When you think of epic stories, what comes to mind?
If you’re in a western culture, it might be a name. Odysseus. Don Quixote. Harry Potter. Over centuries, westerners have clung to the idea of a hero: a central character who undergoes a compelling internal journey concurrent with an external one, whose story might be peppered with elements like battles, skills, escapes, and romances. Those external actions may turn pages, but it's the internal components—the protagonist's quests to learn who and what she or he is—that make the story so resonant.
Now, imagine you're working on a narrative game design inspired by that central concept of self-discovery. The theme may be wildly popular in western cultures. But how will your game story concept perform in China, for example, which values cultural unity over individual character development? How can you create a successful interactive story for a culture that doesn't value that central question: what does the character want?
"That's the first thing you ask when you're evaluating a story, typically," says Kendall Davis, Senior Narrative Designer at Lionbridge Game Services (LGS). "That's a really interesting thing culturally—because it's an individual aspiration, which is why we end up identifying with characters. But that sort of experience is not native to every culture, and it creates a really interesting problem for the narrative game designer and video game publisher to solve."
As part of the LGS Narrative Design team, Kendall is tasked with solving that problem for interactive media clients who don't just want their games to survive in other cultures—they want them to thrive.
Narrative game design for global audiences
In the game development process, narrative game design defines the game’s story structure and core emotional elements including theme, plot, character, and dialogue. Global adaption of narrative design ensures the emotional core of a story and character resonate with any player worldwide.
When a game studio has a video game that's successful in one locale, it's up to LGS Narrative Design to figure out how to differentiate the game in a new market, allowing it to be successful without diluting the creative essence of the original video game story.
"We have a conversation with the game developers and try to understand what about their narrative story has been successful," says Kendall. "There's always a theme or experience in interactive storytelling that can transcend cultural barriers, and it's our job to figure out what that is. We need to understand what's unique about the client's dialogue and gameplay and help those elements shine, no matter where the player lives."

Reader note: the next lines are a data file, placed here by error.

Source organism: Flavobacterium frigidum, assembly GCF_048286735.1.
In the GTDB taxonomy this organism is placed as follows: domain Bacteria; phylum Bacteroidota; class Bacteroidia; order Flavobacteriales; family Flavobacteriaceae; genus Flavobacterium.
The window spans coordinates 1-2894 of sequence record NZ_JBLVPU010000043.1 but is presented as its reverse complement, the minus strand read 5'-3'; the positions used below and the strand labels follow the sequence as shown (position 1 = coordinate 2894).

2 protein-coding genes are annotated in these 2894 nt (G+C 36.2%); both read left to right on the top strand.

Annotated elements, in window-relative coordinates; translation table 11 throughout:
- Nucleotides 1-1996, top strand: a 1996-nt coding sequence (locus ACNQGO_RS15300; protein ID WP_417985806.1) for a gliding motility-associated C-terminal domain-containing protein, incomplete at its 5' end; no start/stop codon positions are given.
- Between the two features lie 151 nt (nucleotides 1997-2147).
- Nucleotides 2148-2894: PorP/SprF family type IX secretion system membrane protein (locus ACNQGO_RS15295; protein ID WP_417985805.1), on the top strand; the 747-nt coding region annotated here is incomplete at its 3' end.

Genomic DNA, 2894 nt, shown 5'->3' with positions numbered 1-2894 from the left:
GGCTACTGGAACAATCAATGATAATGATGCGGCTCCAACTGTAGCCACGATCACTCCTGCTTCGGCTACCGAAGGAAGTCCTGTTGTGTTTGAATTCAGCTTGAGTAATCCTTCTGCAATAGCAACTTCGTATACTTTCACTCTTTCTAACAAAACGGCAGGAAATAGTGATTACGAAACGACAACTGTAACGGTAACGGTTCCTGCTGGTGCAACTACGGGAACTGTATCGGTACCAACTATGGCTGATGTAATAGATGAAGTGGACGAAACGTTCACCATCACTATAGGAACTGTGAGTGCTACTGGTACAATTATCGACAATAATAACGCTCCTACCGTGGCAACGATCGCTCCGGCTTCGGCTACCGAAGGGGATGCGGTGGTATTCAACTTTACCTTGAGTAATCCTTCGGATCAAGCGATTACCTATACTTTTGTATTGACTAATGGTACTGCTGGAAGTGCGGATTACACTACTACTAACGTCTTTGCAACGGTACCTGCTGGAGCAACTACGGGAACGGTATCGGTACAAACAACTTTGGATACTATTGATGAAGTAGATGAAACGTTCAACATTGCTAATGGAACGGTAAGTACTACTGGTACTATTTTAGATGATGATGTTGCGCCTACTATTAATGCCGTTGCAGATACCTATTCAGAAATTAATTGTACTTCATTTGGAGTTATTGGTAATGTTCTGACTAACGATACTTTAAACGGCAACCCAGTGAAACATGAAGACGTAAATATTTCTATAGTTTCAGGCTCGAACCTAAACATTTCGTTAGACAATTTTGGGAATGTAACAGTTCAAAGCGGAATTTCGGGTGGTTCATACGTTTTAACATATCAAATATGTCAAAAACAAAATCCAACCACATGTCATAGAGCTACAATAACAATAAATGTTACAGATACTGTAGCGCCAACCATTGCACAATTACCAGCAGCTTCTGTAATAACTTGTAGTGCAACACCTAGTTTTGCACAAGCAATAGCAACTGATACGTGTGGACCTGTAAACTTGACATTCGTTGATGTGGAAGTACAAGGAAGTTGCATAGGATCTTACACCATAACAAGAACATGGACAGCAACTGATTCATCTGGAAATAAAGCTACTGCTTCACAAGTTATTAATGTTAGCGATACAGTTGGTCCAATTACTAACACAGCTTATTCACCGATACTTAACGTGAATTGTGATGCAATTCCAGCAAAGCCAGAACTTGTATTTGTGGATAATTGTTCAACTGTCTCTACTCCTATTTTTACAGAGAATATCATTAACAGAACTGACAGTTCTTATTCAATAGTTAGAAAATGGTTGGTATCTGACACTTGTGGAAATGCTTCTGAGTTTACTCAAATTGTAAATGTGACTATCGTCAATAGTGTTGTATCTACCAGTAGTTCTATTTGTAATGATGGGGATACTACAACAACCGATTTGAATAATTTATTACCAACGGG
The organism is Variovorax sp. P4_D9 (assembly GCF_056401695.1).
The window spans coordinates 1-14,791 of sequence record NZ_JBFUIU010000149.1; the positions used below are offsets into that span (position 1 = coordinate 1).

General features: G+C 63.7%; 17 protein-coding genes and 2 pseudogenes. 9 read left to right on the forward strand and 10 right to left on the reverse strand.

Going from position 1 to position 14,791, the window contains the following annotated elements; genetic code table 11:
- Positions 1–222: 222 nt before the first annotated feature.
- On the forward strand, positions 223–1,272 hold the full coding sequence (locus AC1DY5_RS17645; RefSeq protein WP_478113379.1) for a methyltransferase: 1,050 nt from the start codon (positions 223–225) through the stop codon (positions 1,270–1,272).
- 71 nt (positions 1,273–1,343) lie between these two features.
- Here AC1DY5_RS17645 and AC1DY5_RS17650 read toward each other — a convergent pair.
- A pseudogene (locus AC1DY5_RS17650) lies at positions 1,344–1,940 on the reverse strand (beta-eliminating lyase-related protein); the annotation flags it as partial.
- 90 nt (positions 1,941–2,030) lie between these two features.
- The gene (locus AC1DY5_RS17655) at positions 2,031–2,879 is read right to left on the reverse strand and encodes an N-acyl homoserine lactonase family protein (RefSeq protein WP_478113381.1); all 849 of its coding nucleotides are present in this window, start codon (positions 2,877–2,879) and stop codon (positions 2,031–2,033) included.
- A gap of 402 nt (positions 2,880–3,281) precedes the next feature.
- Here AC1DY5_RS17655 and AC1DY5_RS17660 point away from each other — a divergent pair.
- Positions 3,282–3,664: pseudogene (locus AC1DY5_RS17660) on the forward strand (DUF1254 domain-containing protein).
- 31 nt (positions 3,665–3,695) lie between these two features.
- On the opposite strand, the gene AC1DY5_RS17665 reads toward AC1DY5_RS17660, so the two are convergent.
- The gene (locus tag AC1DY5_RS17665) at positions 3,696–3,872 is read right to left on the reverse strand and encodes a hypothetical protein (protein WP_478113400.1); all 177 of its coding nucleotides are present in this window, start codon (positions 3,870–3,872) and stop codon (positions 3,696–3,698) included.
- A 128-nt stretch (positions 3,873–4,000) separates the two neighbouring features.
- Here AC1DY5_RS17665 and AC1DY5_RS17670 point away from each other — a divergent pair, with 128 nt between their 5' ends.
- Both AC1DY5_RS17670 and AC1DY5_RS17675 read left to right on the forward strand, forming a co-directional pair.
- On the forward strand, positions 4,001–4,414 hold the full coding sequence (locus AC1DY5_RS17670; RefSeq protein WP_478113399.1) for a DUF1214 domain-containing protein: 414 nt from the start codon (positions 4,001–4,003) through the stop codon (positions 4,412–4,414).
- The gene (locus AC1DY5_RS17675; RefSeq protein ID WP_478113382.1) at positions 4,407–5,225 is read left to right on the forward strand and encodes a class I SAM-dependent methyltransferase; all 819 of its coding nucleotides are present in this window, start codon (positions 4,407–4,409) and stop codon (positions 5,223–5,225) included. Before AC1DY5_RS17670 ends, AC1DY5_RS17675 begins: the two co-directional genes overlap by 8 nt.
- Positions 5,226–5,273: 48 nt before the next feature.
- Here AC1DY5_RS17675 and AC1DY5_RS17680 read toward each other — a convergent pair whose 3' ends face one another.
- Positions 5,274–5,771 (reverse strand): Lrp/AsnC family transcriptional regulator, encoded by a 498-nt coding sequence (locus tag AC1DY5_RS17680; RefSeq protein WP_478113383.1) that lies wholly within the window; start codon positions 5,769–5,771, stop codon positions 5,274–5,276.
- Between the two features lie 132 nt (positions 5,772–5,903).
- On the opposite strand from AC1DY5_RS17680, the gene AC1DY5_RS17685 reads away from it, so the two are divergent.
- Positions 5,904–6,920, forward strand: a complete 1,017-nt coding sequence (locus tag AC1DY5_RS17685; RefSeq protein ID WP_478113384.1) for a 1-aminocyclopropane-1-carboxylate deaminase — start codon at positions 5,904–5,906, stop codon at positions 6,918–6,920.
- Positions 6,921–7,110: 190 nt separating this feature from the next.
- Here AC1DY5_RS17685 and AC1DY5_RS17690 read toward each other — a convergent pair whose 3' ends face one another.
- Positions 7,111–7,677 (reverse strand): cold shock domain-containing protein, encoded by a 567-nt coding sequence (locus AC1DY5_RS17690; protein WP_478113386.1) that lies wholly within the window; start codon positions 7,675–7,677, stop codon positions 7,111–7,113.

The art and science of storytelling
Translation and game localization - is both a science and an art. "Storytelling as an art form is poorly understood," explains Kendall. "How do you get people to understand the reasons why a story is successful? It's because of elements that are placed there by the writer. You can derive best practices by studying the best stories. But you don't want to copy them; you want to understand the mechanics of what makes them work."
At Lionbridge, we weave the art and science of globalization into a seamless tapestry for our clients in the video and mobile games industry. Game developers benefit from LGS' technical translation expertise—and its ongoing commitment to understanding the core elements of engaging story from country to country and culture to culture. And they benefit from something else, something more intangible: a deep love and appreciation for interactive game writing.
"I would do this stuff for free," says Kendall. "I love telling a story, I love creative writing, I love to play video games. I think game design as narrative is really exciting."